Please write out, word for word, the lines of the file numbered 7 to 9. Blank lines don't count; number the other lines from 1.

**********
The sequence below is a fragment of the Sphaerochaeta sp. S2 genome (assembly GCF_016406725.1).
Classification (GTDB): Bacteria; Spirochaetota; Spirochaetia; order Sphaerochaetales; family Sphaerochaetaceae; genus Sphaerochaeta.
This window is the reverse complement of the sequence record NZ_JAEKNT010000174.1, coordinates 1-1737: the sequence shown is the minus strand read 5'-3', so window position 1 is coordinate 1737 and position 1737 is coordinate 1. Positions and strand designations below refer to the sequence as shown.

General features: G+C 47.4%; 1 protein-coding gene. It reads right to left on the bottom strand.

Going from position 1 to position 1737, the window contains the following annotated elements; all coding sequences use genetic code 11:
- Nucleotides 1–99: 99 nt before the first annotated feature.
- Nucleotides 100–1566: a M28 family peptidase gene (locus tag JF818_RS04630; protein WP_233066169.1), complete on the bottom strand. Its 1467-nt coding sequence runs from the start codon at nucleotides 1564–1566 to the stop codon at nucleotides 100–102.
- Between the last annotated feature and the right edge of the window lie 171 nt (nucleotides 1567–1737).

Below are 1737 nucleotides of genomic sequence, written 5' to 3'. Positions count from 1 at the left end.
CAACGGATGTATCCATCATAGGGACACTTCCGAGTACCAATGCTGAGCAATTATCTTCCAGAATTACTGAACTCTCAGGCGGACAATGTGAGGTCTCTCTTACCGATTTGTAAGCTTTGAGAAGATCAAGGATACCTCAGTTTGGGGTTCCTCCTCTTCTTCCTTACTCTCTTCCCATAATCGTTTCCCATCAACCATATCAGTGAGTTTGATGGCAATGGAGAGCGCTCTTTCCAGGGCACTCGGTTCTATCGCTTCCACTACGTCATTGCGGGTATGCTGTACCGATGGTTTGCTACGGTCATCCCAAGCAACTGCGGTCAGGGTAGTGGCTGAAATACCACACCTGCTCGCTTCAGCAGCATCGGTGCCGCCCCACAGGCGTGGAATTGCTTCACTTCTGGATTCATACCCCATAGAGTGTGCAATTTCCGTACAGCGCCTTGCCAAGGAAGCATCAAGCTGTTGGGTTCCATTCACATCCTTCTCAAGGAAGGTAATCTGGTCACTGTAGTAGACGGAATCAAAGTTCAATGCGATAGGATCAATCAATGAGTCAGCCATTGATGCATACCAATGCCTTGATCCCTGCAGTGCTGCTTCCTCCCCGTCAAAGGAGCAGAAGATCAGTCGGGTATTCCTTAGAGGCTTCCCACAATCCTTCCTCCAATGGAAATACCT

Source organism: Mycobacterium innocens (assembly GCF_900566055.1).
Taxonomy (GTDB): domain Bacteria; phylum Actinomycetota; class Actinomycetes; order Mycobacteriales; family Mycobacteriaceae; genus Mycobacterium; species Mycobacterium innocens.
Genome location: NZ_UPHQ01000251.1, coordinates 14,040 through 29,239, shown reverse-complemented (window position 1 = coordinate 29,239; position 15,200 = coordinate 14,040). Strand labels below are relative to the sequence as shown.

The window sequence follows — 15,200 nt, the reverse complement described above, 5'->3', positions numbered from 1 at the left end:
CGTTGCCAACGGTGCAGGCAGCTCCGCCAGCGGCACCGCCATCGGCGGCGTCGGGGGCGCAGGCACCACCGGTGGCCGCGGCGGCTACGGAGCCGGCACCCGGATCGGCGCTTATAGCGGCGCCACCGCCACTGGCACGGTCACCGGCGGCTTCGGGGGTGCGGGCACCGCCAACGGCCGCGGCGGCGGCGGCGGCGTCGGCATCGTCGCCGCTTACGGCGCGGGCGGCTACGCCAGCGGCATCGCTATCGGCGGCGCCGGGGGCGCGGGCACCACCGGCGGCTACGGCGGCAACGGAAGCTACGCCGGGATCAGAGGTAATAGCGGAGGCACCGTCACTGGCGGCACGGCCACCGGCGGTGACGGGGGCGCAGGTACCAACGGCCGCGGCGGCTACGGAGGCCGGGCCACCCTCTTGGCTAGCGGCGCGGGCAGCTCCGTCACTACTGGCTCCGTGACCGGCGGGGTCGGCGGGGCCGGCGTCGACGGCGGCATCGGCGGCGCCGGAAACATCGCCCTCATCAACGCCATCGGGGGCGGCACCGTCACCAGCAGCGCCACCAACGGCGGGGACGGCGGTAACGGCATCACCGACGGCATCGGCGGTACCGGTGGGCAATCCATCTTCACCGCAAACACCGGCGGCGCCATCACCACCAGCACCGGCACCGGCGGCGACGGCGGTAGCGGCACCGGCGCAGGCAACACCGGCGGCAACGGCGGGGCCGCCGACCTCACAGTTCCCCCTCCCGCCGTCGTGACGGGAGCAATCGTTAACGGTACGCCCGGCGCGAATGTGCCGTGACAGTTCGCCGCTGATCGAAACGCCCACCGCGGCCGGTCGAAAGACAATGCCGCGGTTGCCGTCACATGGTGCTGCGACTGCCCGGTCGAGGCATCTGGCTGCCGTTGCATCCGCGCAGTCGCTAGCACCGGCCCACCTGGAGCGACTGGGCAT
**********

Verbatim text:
- Nucleotides 100–1566: a M28 family peptidase gene (locus tag JF818_RS04630; protein WP_233066169.1), complete on the bottom strand. Its 1467-nt coding sequence runs from the start codon at nucleotides 1564–1566 to the stop codon at nucleotides 100–102.
- Between the last annotated feature and the right edge of the window lie 171 nt (nucleotides 1567–1737).

Below are 1737 nucleotides of genomic sequence, written 5' to 3'. Positions count from 1 at the left end.